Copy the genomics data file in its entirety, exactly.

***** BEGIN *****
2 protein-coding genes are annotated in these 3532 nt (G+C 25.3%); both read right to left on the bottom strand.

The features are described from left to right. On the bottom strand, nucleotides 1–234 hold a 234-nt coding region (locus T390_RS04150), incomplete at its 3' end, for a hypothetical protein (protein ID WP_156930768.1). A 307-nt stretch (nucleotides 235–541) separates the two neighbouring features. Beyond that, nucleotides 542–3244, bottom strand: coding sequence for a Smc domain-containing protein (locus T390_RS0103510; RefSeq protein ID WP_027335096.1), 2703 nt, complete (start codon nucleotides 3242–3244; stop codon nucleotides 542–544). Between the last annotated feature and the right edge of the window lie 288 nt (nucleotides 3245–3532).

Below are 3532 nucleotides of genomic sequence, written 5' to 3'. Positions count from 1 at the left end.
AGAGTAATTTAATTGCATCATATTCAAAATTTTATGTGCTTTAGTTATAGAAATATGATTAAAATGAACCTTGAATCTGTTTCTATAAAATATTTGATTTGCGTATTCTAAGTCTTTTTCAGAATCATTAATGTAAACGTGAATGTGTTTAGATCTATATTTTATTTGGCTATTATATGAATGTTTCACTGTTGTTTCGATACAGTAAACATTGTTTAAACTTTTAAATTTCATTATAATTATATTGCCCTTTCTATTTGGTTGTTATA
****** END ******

2 protein-coding genes are annotated in these 3532 nt (G+C 25.3%); both read right to left on the bottom strand.

The features are described from left to right. On the bottom strand, nucleotides 1–234 hold a 234-nt coding region (locus T390_RS04150), incomplete at its 3' end, for a hypothetical protein (protein ID WP_156930768.1). A 307-nt stretch (nucleotides 235–541) separates the two neighbouring features. Beyond that, nucleotides 542–3244, bottom strand: coding sequence for a Smc domain-containing protein (locus T390_RS0103510; RefSeq protein ID WP_027335096.1), 2703 nt, complete (start codon nucleotides 3242–3244; stop codon nucleotides 542–544). Between the last annotated feature and the right edge of the window lie 288 nt (nucleotides 3245–3532).

Below are 3532 nucleotides of genomic sequence, written 5' to 3'. Positions count from 1 at the left end.
AGAGTAATTTAATTGCATCATATTCAAAATTTTATGTGCTTTAGTTATAGAAATATGATTAAAATGAACCTTGAATCTGTTTCTATAAAATATTTGATTTGCGTATTCTAAGTCTTTTTCAGAATCATTAATGTAAACGTGAATGTGTTTAGATCTATATTTTATTTGGCTATTATATGAATGTTTCACTGTTGTTTCGATACAGTAAACATTGTTTAAACTTTTAAATTTCATTATAATTATATTGCCCTTTCTATTTGGTTGTTATA